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Exploring the Distinctions Between Wills and Trusts Under Florida Legal Framework

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Tampa Probate Lawyer / Blog / Legal / Exploring the Distinctions Between Wills and Trusts Under Florida Legal Framework

Exploring the Distinctions Between Wills and Trusts Under Florida Legal Framework


Frequently, when working with our clients on their estate planning needs, we encounter significant misconceptions about what is truly essential. Within the realm of estate planning, two paramount documents emerge: the will and the trust. Each serves a distinct purpose but plays an indispensable role in ensuring the precise execution of your wishes regarding asset distribution following your demise. In this blog post, we delve into the disparities between a will and a trust, drawing upon Florida law as our guiding reference.

Florida Last Will and Testament

A last will and testament, commonly referred to as a will, is a legal document that lists the intended distribution of your assets upon your passing. It also empowers you to designate a guardian for any minor children and appoint an executor to oversee the disbursement of your assets. In Florida, adherence to Florida Statute 732.502 mandates that a will must be in writing, bearing the signature of the testator (the individual creating the will) alongside those of two witnesses. Furthermore, the testator must be 18 years of age or older and of sound mind. 

Importantly, a will can be altered or revoked at any point prior to the testator’s death, provided the testator retains sound judgment and is free from duress. A will lays the foundation for the asset distribution via a Florida Probate proceeding. Although having a will alone will likely require an  estate probate, it fundamentally transforms the estate’s distribution by diverging from default succession rules, called intestate succession, and appointing a Personal Representative to manage the case.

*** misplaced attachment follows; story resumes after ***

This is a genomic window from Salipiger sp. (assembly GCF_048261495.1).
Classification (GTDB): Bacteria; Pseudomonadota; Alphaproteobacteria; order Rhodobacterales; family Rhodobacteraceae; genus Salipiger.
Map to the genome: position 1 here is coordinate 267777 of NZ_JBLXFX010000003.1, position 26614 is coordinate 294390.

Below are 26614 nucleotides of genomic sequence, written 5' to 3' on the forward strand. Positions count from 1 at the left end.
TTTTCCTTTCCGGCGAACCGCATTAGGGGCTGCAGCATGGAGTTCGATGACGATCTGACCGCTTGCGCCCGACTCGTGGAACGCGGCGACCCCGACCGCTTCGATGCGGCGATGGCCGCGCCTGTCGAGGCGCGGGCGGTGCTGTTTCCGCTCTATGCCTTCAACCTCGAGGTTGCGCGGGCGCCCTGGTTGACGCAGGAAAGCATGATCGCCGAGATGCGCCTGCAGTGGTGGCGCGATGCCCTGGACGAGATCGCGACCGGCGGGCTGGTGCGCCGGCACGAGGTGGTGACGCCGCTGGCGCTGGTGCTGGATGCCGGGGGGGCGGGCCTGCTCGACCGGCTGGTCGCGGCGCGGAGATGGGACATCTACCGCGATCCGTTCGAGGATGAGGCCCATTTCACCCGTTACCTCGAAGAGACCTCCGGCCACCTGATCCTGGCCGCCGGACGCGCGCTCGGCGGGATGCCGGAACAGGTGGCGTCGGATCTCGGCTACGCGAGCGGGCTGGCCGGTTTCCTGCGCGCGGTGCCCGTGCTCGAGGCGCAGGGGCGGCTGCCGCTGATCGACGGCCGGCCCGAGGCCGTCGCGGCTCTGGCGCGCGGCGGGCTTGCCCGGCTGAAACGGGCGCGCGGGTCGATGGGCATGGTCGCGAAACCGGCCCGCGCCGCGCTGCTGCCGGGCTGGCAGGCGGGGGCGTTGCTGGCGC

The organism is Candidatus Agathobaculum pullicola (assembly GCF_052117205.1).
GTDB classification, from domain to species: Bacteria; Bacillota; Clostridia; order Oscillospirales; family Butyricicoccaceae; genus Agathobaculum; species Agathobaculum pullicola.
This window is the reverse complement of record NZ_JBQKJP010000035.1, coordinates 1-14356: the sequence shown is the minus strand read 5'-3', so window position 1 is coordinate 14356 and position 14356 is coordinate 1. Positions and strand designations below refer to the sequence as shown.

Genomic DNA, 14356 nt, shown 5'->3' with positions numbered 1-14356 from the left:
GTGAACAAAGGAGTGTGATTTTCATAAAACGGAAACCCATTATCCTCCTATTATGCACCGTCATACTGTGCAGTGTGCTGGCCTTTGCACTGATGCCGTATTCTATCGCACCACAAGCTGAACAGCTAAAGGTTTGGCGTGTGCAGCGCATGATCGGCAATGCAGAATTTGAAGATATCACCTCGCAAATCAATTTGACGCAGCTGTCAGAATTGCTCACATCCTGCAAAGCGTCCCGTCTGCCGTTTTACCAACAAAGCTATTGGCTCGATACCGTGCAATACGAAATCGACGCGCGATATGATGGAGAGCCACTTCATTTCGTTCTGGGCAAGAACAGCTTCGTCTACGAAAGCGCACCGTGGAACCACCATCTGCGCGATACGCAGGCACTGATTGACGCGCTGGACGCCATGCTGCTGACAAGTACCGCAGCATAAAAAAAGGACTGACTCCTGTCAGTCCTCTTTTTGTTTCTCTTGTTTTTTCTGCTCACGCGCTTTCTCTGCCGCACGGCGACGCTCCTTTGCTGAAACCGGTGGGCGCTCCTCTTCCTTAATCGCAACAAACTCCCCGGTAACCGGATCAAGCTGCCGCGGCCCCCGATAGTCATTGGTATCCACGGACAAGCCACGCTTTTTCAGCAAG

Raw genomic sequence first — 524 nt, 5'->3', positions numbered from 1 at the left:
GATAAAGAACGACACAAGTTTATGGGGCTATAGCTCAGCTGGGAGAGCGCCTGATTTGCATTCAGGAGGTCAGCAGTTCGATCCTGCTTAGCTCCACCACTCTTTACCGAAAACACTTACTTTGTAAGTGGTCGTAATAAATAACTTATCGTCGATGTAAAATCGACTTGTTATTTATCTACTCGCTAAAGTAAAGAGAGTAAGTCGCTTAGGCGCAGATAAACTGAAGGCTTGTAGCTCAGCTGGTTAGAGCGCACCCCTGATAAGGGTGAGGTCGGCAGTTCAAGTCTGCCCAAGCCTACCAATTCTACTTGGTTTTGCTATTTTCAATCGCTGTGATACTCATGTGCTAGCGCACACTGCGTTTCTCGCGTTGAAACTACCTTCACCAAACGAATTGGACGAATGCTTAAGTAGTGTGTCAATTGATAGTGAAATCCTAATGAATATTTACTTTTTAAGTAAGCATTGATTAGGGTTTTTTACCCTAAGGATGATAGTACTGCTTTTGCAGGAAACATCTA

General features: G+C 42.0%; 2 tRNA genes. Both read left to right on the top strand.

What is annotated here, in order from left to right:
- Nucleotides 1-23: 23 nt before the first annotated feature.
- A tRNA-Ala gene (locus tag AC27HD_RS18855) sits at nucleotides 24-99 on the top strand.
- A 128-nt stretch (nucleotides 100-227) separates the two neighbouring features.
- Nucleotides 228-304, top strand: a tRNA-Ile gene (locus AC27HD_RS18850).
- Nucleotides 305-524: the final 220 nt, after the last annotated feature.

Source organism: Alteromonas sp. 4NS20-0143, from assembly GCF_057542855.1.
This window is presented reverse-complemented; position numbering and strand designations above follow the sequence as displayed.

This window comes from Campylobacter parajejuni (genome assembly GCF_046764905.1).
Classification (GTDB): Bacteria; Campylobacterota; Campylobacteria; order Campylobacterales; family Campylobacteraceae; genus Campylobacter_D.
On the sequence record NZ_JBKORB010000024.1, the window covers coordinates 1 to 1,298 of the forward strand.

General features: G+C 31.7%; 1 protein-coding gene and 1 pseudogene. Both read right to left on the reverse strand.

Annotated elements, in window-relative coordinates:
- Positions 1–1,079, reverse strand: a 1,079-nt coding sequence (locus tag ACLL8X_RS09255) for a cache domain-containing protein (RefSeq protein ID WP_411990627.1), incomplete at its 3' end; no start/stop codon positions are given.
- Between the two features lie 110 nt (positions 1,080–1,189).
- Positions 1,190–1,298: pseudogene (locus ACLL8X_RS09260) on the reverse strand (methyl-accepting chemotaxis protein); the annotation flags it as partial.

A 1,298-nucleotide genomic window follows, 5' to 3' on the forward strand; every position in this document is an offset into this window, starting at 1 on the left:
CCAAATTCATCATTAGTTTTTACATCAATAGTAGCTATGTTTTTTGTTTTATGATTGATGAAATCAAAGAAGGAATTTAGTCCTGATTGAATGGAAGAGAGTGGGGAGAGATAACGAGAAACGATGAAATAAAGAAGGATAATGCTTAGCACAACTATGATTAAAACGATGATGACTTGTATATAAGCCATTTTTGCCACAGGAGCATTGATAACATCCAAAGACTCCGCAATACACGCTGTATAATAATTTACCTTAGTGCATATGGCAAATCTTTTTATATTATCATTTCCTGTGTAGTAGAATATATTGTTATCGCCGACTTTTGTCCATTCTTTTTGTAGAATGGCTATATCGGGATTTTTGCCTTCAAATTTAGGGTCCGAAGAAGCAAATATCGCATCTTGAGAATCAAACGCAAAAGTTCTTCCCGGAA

Florida Trust: A Closer Look

A trust is a legal instrument facilitating the transfer of asset ownership to a trustee, who subsequently administers and disburses the assets in accordance with the trust’s stipulations. A trust may be established during one’s lifetime (known as an inter vivos trust) or posthumously (a testamentary trust). A notable advantage of a trust lies in its capacity to circumvent probate, the formal process of distributing an individual’s assets following their demise. In Florida, probate can be protracted and costly, making the creation of a trust an efficient means to conserve both time and money for the designated beneficiaries.

Privacy stands as another asset of a trust when juxtaposed with a will. A will transforms into a public document upon its court filing, whereas the contents of a trust remain confidential. This confidentiality proves especially advantageous for individuals with high-profile or substantial net worth, or for those wishing to maintain privacy concerning their asset division post-mortem.

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